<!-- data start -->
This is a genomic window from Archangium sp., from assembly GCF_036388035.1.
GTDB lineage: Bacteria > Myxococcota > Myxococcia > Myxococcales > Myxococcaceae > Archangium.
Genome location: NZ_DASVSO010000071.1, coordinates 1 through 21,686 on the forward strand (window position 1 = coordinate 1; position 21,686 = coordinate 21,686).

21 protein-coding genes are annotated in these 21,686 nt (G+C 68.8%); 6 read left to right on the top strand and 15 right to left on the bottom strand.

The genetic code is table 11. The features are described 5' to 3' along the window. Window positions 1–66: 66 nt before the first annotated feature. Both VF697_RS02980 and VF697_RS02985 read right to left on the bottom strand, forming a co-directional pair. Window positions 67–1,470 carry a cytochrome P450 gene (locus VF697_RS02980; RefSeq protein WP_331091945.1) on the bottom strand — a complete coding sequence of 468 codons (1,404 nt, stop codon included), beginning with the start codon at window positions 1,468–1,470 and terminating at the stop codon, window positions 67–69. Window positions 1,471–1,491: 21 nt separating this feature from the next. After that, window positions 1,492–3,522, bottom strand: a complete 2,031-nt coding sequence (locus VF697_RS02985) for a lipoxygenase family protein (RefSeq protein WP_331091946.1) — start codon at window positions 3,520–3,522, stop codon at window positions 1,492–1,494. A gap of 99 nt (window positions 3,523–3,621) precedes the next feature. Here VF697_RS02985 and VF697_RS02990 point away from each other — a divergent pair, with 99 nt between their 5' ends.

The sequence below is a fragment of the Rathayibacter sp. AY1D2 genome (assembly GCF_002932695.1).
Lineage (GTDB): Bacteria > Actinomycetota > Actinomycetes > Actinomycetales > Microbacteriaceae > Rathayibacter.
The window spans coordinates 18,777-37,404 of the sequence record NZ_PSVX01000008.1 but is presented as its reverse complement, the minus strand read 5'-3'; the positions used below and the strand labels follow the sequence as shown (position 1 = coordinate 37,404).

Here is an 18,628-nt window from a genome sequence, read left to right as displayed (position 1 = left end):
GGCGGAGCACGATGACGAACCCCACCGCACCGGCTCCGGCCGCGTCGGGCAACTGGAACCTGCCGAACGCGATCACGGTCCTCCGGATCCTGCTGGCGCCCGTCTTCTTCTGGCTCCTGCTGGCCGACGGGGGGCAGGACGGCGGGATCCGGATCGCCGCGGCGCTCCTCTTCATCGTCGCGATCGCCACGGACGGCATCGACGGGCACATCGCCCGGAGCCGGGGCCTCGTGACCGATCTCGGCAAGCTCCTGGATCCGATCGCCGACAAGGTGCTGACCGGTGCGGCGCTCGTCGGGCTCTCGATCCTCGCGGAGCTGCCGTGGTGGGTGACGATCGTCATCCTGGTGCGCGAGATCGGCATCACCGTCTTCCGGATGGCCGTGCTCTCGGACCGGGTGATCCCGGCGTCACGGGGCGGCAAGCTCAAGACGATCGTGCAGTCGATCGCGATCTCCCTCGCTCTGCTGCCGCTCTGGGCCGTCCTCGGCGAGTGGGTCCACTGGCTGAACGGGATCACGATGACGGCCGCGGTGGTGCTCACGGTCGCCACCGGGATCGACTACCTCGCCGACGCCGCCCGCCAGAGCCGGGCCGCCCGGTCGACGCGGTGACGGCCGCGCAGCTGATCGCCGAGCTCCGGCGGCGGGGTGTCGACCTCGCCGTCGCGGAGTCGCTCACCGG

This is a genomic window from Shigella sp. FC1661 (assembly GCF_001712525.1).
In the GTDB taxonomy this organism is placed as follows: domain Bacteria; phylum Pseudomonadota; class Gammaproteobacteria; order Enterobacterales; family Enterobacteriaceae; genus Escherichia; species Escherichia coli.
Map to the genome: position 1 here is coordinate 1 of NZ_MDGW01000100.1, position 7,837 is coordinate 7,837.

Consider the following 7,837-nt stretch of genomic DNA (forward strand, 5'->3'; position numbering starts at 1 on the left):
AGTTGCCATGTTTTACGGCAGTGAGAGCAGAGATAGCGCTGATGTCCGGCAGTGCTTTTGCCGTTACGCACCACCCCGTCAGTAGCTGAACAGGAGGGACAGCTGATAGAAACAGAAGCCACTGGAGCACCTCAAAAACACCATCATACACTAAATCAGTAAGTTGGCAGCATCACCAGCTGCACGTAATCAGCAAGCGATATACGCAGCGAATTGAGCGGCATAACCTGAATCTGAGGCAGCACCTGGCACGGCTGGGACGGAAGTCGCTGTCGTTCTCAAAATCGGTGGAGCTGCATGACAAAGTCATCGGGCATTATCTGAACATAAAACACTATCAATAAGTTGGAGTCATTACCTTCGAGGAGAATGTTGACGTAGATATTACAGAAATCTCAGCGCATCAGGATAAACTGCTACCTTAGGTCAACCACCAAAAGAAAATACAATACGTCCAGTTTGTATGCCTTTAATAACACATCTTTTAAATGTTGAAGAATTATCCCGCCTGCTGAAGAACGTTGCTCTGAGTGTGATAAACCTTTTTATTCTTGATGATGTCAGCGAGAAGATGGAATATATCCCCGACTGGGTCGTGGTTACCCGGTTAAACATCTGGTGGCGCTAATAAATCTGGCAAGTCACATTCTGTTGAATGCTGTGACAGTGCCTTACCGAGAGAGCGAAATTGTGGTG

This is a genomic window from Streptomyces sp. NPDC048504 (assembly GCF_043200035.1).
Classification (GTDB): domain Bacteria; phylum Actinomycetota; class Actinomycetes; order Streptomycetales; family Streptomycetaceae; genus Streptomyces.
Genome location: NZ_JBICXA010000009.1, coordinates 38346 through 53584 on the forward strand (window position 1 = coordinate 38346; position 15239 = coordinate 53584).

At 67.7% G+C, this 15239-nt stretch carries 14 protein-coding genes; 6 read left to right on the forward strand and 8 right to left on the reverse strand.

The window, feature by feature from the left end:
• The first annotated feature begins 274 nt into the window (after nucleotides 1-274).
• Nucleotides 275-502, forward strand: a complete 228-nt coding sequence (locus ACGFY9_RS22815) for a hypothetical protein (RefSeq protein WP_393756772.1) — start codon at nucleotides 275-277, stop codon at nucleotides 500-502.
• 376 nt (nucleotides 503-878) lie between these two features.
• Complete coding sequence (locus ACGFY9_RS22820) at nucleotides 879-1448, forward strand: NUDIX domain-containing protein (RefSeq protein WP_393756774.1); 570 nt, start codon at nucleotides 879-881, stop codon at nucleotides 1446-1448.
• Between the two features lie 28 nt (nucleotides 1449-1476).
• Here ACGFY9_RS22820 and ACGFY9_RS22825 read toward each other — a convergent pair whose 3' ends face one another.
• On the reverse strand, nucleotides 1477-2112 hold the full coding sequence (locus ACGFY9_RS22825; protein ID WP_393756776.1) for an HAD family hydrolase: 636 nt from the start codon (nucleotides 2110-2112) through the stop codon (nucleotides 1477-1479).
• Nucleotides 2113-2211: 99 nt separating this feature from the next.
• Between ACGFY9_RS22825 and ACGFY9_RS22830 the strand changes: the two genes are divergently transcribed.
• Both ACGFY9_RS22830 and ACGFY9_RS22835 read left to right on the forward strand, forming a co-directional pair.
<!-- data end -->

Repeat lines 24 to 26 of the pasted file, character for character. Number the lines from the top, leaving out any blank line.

• Complete coding sequence (locus ACGFY9_RS22820) at nucleotides 879-1448, forward strand: NUDIX domain-containing protein (RefSeq protein WP_393756774.1); 570 nt, start codon at nucleotides 879-881, stop codon at nucleotides 1446-1448.
• Between the two features lie 28 nt (nucleotides 1449-1476).
• Here ACGFY9_RS22820 and ACGFY9_RS22825 read toward each other — a convergent pair whose 3' ends face one another.